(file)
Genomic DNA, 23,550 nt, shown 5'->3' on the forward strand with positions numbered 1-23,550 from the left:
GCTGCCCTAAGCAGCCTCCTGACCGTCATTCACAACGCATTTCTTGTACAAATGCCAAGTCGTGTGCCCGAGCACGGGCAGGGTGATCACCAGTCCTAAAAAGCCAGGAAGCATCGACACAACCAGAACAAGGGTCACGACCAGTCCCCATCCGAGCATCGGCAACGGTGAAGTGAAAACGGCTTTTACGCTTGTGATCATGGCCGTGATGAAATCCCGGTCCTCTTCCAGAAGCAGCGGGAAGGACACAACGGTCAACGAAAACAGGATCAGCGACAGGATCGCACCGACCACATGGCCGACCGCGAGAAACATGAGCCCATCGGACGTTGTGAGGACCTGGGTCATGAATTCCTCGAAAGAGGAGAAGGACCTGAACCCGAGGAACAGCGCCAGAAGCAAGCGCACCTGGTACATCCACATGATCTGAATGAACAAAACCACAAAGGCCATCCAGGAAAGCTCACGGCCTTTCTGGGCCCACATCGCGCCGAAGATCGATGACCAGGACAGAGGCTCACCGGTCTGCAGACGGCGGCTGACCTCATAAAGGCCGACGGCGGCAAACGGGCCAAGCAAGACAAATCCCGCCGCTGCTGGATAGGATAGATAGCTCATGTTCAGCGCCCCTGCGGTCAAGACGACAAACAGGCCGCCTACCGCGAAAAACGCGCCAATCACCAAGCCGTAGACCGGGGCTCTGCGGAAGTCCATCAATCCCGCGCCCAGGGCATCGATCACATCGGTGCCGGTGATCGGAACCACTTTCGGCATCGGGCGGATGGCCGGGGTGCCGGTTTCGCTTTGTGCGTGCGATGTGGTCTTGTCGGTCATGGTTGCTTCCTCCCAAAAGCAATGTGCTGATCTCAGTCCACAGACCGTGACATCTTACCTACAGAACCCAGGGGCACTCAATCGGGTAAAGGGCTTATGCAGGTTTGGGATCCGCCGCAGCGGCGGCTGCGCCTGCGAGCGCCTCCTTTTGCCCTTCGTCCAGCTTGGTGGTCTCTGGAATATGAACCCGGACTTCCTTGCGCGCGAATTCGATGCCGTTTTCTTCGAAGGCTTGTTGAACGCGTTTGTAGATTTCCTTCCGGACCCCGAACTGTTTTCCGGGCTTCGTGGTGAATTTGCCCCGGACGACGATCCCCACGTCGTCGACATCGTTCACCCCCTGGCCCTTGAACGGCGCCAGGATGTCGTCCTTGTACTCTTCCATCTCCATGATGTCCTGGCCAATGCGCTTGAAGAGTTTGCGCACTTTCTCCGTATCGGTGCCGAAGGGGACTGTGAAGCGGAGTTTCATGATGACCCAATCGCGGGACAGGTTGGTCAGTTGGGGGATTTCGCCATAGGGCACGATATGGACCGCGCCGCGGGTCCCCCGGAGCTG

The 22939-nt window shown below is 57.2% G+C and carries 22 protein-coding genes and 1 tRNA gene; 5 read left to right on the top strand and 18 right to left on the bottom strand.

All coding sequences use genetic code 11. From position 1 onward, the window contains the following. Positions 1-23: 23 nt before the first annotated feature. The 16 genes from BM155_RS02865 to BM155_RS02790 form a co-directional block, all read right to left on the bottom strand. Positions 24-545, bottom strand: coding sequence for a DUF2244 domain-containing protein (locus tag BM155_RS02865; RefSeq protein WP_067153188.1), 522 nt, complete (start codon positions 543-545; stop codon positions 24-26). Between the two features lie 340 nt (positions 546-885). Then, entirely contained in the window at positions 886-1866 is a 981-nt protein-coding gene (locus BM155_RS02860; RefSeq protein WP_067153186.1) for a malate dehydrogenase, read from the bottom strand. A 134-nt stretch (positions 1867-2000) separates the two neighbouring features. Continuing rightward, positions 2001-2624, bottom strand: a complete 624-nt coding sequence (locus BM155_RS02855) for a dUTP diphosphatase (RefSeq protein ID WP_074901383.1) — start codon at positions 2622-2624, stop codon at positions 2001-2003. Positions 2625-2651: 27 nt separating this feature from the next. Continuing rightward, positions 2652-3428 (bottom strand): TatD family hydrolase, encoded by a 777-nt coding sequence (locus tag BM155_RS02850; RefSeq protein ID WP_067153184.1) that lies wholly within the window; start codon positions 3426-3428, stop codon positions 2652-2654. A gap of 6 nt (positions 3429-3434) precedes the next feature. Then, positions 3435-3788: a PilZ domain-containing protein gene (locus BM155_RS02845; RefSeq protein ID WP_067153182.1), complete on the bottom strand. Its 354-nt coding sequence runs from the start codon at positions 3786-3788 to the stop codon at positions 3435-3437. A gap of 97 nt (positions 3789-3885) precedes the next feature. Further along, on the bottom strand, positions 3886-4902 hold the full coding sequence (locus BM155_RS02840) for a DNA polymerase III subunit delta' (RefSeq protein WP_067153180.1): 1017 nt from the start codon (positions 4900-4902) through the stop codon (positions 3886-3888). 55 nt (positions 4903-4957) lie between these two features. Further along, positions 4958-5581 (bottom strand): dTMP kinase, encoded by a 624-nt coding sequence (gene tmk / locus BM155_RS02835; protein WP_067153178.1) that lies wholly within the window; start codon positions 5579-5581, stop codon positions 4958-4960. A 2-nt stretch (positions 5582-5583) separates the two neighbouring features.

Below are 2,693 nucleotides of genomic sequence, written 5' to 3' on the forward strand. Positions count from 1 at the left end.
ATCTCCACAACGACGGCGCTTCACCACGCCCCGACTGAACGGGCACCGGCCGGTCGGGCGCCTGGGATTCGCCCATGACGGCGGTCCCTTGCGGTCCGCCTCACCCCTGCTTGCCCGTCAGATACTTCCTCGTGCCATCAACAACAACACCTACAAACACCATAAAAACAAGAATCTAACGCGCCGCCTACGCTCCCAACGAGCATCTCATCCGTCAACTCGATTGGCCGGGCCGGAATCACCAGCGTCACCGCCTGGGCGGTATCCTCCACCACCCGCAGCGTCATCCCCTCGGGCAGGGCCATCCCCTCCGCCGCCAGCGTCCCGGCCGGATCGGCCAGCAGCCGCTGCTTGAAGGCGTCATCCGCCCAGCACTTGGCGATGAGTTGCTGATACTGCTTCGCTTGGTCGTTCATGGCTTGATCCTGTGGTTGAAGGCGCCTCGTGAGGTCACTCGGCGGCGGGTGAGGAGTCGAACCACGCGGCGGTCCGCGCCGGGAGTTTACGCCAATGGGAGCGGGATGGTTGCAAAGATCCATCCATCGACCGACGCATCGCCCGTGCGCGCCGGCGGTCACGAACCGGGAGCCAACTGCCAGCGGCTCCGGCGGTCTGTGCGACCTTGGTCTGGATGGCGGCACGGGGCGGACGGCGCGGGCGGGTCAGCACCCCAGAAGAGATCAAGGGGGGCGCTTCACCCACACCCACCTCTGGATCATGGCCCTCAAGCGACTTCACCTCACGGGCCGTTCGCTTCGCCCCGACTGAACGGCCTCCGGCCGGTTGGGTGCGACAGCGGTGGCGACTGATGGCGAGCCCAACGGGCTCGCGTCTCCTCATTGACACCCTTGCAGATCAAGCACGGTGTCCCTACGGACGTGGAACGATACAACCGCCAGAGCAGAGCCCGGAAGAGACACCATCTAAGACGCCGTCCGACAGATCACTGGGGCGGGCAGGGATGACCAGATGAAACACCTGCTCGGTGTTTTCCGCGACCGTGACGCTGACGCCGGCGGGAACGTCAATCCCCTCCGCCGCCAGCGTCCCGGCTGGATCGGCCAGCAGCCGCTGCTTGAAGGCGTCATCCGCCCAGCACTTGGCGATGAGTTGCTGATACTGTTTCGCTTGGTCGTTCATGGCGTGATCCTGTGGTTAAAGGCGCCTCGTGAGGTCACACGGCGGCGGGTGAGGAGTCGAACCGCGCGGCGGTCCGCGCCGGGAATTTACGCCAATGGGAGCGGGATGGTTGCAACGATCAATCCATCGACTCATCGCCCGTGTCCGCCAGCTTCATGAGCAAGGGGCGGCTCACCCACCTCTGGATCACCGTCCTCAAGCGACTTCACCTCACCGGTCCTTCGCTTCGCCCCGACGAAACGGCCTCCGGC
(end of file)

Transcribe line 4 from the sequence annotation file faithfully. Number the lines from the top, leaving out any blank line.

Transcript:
All coding sequences use genetic code 11. From position 1 onward, the window contains the following. Positions 1-23: 23 nt before the first annotated feature. The 16 genes from BM155_RS02865 to BM155_RS02790 form a co-directional block, all read right to left on the bottom strand. Positions 24-545, bottom strand: coding sequence for a DUF2244 domain-containing protein (locus tag BM155_RS02865; RefSeq protein WP_067153188.1), 522 nt, complete (start codon positions 543-545; stop codon positions 24-26). Between the two features lie 340 nt (positions 546-885). Then, entirely contained in the window at positions 886-1866 is a 981-nt protein-coding gene (locus BM155_RS02860; RefSeq protein WP_067153186.1) for a malate dehydrogenase, read from the bottom strand. A 134-nt stretch (positions 1867-2000) separates the two neighbouring features. Continuing rightward, positions 2001-2624, bottom strand: a complete 624-nt coding sequence (locus BM155_RS02855) for a dUTP diphosphatase (RefSeq protein ID WP_074901383.1) — start codon at positions 2622-2624, stop codon at positions 2001-2003. Positions 2625-2651: 27 nt separating this feature from the next. Continuing rightward, positions 2652-3428 (bottom strand): TatD family hydrolase, encoded by a 777-nt coding sequence (locus tag BM155_RS02850; RefSeq protein ID WP_067153184.1) that lies wholly within the window; start codon positions 3426-3428, stop codon positions 2652-2654. A gap of 6 nt (positions 3429-3434) precedes the next feature. Then, positions 3435-3788: a PilZ domain-containing protein gene (locus BM155_RS02845; RefSeq protein ID WP_067153182.1), complete on the bottom strand. Its 354-nt coding sequence runs from the start codon at positions 3786-3788 to the stop codon at positions 3435-3437. A gap of 97 nt (positions 3789-3885) precedes the next feature. Further along, on the bottom strand, positions 3886-4902 hold the full coding sequence (locus BM155_RS02840) for a DNA polymerase III subunit delta' (RefSeq protein WP_067153180.1): 1017 nt from the start codon (positions 4900-4902) through the stop codon (positions 3886-3888). 55 nt (positions 4903-4957) lie between these two features. Further along, positions 4958-5581 (bottom strand): dTMP kinase, encoded by a 624-nt coding sequence (gene tmk / locus BM155_RS02835; protein WP_067153178.1) that lies wholly within the window; start codon positions 5579-5581, stop codon positions 4958-4960. A 2-nt stretch (positions 5582-5583) separates the two neighbouring features.